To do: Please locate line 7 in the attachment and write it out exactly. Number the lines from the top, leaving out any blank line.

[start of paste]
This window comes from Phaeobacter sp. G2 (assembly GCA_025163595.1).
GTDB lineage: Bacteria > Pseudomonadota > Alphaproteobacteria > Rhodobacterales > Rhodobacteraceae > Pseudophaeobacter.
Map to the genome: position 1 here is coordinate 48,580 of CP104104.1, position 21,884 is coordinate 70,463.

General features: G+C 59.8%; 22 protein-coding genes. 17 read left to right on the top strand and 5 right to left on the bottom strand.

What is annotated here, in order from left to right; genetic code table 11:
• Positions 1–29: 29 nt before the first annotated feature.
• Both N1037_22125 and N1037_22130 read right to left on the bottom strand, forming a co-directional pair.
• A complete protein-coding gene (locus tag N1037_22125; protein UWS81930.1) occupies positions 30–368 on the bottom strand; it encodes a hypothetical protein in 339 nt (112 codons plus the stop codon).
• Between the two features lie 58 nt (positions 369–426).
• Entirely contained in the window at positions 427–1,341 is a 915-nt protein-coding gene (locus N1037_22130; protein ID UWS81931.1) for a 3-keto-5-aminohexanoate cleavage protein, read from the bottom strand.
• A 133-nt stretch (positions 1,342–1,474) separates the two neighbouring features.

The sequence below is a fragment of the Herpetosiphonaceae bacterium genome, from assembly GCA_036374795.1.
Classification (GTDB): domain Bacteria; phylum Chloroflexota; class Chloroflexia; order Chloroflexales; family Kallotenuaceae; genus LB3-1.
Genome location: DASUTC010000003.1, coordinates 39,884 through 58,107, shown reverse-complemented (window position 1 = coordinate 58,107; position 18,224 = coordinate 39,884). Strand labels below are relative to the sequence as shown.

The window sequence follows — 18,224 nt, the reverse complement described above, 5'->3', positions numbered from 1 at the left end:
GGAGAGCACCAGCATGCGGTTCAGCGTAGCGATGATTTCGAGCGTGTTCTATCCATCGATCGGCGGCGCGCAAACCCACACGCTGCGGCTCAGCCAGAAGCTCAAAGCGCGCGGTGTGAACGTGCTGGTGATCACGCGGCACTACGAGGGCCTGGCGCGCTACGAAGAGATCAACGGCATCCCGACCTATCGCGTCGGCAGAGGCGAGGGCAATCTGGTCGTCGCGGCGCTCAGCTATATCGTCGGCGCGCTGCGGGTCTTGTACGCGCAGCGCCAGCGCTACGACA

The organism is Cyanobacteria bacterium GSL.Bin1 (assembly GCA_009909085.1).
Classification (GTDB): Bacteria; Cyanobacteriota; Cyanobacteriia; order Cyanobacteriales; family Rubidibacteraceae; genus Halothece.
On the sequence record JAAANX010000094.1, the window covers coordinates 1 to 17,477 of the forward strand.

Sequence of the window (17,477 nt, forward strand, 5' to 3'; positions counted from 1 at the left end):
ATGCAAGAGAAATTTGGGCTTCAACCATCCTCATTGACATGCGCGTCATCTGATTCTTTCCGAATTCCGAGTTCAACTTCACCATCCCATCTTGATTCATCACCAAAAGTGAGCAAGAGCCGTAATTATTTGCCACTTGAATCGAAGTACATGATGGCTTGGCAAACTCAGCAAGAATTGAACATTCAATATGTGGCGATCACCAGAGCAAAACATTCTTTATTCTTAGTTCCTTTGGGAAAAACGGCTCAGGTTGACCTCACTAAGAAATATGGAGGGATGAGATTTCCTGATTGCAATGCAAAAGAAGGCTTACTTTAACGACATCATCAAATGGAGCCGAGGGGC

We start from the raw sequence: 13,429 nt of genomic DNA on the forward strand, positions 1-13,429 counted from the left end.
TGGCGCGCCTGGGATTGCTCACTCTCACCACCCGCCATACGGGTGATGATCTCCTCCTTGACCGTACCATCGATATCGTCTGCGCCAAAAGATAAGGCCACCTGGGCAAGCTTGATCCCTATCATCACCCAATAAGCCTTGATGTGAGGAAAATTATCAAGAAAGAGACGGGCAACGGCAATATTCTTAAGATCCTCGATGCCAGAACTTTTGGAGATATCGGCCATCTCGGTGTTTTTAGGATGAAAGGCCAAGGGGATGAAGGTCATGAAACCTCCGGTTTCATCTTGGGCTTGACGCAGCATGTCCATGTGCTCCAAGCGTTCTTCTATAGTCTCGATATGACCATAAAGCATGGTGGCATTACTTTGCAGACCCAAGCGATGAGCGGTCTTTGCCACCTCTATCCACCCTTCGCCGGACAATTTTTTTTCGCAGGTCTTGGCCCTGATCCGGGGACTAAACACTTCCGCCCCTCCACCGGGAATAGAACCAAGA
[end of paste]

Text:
• Both N1037_22125 and N1037_22130 read right to left on the bottom strand, forming a co-directional pair.